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Allostery is a fundamental mechanism of regulation in biology. The residues at the end points of long-range allosteric perturbations are commonly identified by the comparative analyses of structures and dynamics in apo and effector-bound states. However, the networks of interactions mediating the propagation of allosteric signals between the end points(More)
The cAMP signaling cascade is one of the most frequently targeted pathways for the development of pharmaceutics. A plethora of recent genetic and pharmacological studies suggest that exchange proteins directly activated by cAMP (EPACs) are implicated in multiple pathologies. Selective EPAC inhibitors have been recently developed. One specific inhibitor,(More)
Allostery is an essential regulatory mechanism of biological function. Allosteric sites are also pharmacologically relevant as they are often targeted with higher selectivity than orthosteric sites. However, a comprehensive map of allosteric sites poses experimental challenges because allostery is driven not only by structural changes, but also by(More)
Hyperpolarization-activated cyclic nucleotide-gated (HCN) ion channels control neuronal and cardiac electrical rhythmicity. There are four homologous isoforms (HCN1-4) sharing a common multidomain architecture that includes an N-terminal transmembrane tetrameric ion channel followed by a cytoplasmic "C-linker," which connects a more distal cAMP-binding(More)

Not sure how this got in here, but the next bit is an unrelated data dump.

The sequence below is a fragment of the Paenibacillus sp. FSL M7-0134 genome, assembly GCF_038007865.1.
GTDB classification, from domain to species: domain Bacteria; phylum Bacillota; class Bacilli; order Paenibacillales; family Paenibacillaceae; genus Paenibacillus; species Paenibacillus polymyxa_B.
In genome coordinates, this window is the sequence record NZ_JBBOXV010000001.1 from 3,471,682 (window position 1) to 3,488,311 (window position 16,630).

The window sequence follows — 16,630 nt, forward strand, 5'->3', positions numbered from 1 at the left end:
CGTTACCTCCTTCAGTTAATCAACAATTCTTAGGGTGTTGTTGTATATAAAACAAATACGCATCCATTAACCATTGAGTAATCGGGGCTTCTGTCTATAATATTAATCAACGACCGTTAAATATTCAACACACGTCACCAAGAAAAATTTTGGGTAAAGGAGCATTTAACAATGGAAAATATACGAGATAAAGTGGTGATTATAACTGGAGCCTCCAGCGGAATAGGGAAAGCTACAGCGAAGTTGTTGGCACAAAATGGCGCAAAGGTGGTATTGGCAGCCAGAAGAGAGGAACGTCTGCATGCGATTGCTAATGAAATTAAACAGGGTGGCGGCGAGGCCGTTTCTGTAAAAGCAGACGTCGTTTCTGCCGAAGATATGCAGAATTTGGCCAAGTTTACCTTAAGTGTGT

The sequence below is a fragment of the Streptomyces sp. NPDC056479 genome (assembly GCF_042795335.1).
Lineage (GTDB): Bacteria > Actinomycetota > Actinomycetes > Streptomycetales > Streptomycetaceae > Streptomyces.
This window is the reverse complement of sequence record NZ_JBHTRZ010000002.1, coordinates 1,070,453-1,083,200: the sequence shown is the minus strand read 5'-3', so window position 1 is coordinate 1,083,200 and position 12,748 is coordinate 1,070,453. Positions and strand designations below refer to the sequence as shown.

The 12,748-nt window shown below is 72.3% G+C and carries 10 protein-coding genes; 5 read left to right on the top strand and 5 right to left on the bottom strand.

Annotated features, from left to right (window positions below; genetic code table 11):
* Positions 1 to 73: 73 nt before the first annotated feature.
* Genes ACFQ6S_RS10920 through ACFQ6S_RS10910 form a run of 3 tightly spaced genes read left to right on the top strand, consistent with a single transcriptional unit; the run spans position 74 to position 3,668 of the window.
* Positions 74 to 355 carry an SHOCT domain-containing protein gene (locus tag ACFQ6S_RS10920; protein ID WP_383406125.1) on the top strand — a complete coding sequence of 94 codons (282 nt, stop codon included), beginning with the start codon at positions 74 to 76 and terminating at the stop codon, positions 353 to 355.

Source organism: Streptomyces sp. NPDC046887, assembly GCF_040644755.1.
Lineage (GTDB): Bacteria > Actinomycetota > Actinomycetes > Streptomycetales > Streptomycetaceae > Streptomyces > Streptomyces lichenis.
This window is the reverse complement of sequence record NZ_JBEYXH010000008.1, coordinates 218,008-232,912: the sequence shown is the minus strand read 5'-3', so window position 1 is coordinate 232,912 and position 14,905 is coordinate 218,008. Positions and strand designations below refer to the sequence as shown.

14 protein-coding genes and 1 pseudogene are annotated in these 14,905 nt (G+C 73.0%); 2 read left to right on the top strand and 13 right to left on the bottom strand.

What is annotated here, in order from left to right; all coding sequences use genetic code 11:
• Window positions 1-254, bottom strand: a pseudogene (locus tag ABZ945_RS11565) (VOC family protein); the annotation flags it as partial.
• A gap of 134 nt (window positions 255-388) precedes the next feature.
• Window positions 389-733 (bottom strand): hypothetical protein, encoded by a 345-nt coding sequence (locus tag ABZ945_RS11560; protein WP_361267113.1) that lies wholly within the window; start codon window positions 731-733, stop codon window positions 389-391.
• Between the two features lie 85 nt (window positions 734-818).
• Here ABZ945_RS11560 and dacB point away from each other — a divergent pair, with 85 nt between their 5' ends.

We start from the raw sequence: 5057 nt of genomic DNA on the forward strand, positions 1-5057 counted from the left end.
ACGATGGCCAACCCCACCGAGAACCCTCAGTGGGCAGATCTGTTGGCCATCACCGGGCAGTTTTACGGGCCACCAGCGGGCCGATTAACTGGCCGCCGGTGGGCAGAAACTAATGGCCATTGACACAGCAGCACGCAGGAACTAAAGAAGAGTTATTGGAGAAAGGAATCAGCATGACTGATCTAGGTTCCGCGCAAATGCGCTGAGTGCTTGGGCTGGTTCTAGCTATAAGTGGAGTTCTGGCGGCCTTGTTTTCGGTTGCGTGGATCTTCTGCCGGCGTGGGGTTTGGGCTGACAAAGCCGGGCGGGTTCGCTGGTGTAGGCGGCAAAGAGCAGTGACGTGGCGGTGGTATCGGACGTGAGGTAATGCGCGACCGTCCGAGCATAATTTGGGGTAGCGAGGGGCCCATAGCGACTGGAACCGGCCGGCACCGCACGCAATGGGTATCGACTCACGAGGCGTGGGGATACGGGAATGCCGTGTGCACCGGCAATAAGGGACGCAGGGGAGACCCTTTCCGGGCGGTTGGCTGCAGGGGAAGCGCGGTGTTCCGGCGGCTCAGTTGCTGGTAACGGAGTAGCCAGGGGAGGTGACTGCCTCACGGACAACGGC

The cyclic-AMP binding domain (CBD) is the central regulatory unit of exchange proteins activated by cAMP (EPAC). The CBD maintains EPAC in a state of auto-inhibition in the absence of the allosteric effector, cAMP. When cAMP binds to the CBD such auto-inhibition is released, leading to EPAC activation. It has been shown that a key feature of such(More)
The dimerization/docking (D/D) domain of the cyclic AMP-dependent protein kinase (PKA) holoenzyme mediates important protein-protein interactions that direct the subcellular localization of the enzyme. A kinase anchoring proteins (AKAPs) provide the molecular scaffold for the localization of PKA. The recent solution structures of two D/D AKAP complexes(More)
EPAC is a cAMP-dependent guanine nucleotide exchange factor that serves as a prototypical molecular switch for the regulation of essential cellular processes. Although EPAC activation by cAMP has been extensively investigated, the mechanism of EPAC autoinhibition is still not fully understood. The steric clash between the side chains of two conserved(More)
Exchange proteins directly activated by cAMP (EPACs) are guanine nucleotide-exchange factors for the small GTPases Rap1 and Rap2 and represent a key receptor for the ubiquitous cAMP second messenger in eukaryotes. The cAMP-dependent activation of apoEPAC is typically rationalized in terms of a preexisting equilibrium between inactive and active states.(More)
The Regulatory (R) subunit of Protein Kinase A (PKA) inhibits its kinase activity by shielding the Catalytic (C) subunit from physiological substrates. This inhibition is reversed in response to extra-cellular signals that increase cAMP levels in the cytoplasm. Upon cAMP binding to R, C is allosterically released from R, activating a spectrum of downstream(More)
The hyperpolarization-activated cyclic nucleotide-modulated (HCN) ion channels control rhythmicity in neurons and cardiomyocytes. Cyclic AMP allosterically modulates HCN through the cAMP-dependent formation of a tetrameric gating ring spanning the intracellular region (IR) of HCN, to which cAMP binds. Although the apo versus holo conformational changes of(More)